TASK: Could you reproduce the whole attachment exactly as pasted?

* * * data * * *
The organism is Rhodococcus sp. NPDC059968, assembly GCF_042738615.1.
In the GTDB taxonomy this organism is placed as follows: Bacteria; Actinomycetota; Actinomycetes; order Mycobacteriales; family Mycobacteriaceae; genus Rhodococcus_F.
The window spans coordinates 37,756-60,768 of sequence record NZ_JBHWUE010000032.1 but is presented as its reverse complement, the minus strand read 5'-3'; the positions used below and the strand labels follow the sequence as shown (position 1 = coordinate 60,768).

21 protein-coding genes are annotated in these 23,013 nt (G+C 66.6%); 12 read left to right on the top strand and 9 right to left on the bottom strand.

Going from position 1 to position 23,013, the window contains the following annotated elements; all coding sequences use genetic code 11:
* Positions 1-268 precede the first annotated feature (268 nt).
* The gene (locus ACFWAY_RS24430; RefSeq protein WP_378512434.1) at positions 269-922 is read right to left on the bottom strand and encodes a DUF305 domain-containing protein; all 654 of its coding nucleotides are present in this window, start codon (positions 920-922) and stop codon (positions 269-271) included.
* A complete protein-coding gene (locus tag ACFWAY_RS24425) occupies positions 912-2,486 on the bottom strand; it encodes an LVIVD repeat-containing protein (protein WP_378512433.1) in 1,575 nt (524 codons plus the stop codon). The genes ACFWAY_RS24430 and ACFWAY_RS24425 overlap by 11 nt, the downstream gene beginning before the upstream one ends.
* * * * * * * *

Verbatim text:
The organism is Rhodococcus sp. NPDC059968, assembly GCF_042738615.1.
In the GTDB taxonomy this organism is placed as follows: Bacteria; Actinomycetota; Actinomycetes; order Mycobacteriales; family Mycobacteriaceae; genus Rhodococcus_F.
The window spans coordinates 37,756-60,768 of sequence record NZ_JBHWUE010000032.1 but is presented as its reverse complement, the minus strand read 5'-3'; the positions used below and the strand labels follow the sequence as shown (position 1 = coordinate 60,768).

21 protein-coding genes are annotated in these 23,013 nt (G+C 66.6%); 12 read left to right on the top strand and 9 right to left on the bottom strand.

Going from position 1 to position 23,013, the window contains the following annotated elements; all coding sequences use genetic code 11:
* Positions 1-268 precede the first annotated feature (268 nt).
* The gene (locus ACFWAY_RS24430; RefSeq protein WP_378512434.1) at positions 269-922 is read right to left on the bottom strand and encodes a DUF305 domain-containing protein; all 654 of its coding nucleotides are present in this window, start codon (positions 920-922) and stop codon (positions 269-271) included.
* A complete protein-coding gene (locus tag ACFWAY_RS24425) occupies positions 912-2,486 on the bottom strand; it encodes an LVIVD repeat-containing protein (protein WP_378512433.1) in 1,575 nt (524 codons plus the stop codon). The genes ACFWAY_RS24430 and ACFWAY_RS24425 overlap by 11 nt, the downstream gene beginning before the upstream one ends.